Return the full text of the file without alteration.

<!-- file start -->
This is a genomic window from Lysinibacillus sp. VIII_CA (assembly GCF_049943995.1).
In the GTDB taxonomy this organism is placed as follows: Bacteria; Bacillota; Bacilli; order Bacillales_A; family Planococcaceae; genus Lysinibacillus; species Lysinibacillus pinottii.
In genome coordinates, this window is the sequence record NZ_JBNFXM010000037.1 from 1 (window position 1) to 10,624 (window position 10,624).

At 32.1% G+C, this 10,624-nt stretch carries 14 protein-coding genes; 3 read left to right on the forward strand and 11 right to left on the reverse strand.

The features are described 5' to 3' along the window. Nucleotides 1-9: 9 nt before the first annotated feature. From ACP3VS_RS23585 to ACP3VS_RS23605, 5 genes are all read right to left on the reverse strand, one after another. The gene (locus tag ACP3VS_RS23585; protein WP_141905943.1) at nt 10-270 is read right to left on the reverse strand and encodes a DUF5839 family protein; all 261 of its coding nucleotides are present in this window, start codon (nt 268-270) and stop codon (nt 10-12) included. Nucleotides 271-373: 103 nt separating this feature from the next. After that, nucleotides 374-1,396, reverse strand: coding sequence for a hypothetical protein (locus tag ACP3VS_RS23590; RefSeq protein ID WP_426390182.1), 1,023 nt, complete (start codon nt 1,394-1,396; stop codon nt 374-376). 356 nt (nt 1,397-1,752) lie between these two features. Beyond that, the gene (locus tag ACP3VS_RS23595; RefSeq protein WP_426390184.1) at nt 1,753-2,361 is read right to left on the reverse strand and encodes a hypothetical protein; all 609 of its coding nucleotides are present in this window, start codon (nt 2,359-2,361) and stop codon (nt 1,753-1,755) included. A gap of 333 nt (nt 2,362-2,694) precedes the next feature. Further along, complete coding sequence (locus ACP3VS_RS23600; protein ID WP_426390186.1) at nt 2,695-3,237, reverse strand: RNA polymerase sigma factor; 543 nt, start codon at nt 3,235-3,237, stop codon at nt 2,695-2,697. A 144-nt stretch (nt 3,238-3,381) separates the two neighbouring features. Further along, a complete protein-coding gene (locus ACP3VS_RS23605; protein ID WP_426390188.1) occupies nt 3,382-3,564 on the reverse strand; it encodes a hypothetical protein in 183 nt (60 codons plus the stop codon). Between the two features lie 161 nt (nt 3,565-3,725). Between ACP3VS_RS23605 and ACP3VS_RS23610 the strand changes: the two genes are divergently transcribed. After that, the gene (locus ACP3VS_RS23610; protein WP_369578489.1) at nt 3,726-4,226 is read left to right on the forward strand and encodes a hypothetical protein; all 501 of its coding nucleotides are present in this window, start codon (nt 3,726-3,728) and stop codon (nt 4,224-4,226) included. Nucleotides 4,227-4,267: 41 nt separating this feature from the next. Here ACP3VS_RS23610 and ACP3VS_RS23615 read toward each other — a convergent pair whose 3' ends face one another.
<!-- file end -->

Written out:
This is a genomic window from Lysinibacillus sp. VIII_CA (assembly GCF_049943995.1).
In the GTDB taxonomy this organism is placed as follows: Bacteria; Bacillota; Bacilli; order Bacillales_A; family Planococcaceae; genus Lysinibacillus; species Lysinibacillus pinottii.
In genome coordinates, this window is the sequence record NZ_JBNFXM010000037.1 from 1 (window position 1) to 10,624 (window position 10,624).

At 32.1% G+C, this 10,624-nt stretch carries 14 protein-coding genes; 3 read left to right on the forward strand and 11 right to left on the reverse strand.

The features are described 5' to 3' along the window. Nucleotides 1-9: 9 nt before the first annotated feature. From ACP3VS_RS23585 to ACP3VS_RS23605, 5 genes are all read right to left on the reverse strand, one after another. The gene (locus tag ACP3VS_RS23585; protein WP_141905943.1) at nt 10-270 is read right to left on the reverse strand and encodes a DUF5839 family protein; all 261 of its coding nucleotides are present in this window, start codon (nt 268-270) and stop codon (nt 10-12) included. Nucleotides 271-373: 103 nt separating this feature from the next. After that, nucleotides 374-1,396, reverse strand: coding sequence for a hypothetical protein (locus tag ACP3VS_RS23590; RefSeq protein ID WP_426390182.1), 1,023 nt, complete (start codon nt 1,394-1,396; stop codon nt 374-376). 356 nt (nt 1,397-1,752) lie between these two features. Beyond that, the gene (locus tag ACP3VS_RS23595; RefSeq protein WP_426390184.1) at nt 1,753-2,361 is read right to left on the reverse strand and encodes a hypothetical protein; all 609 of its coding nucleotides are present in this window, start codon (nt 2,359-2,361) and stop codon (nt 1,753-1,755) included. A gap of 333 nt (nt 2,362-2,694) precedes the next feature. Further along, complete coding sequence (locus ACP3VS_RS23600; protein ID WP_426390186.1) at nt 2,695-3,237, reverse strand: RNA polymerase sigma factor; 543 nt, start codon at nt 3,235-3,237, stop codon at nt 2,695-2,697. A 144-nt stretch (nt 3,238-3,381) separates the two neighbouring features. Further along, a complete protein-coding gene (locus ACP3VS_RS23605; protein ID WP_426390188.1) occupies nt 3,382-3,564 on the reverse strand; it encodes a hypothetical protein in 183 nt (60 codons plus the stop codon). Between the two features lie 161 nt (nt 3,565-3,725). Between ACP3VS_RS23605 and ACP3VS_RS23610 the strand changes: the two genes are divergently transcribed. After that, the gene (locus ACP3VS_RS23610; protein WP_369578489.1) at nt 3,726-4,226 is read left to right on the forward strand and encodes a hypothetical protein; all 501 of its coding nucleotides are present in this window, start codon (nt 3,726-3,728) and stop codon (nt 4,224-4,226) included. Nucleotides 4,227-4,267: 41 nt separating this feature from the next. Here ACP3VS_RS23610 and ACP3VS_RS23615 read toward each other — a convergent pair whose 3' ends face one another.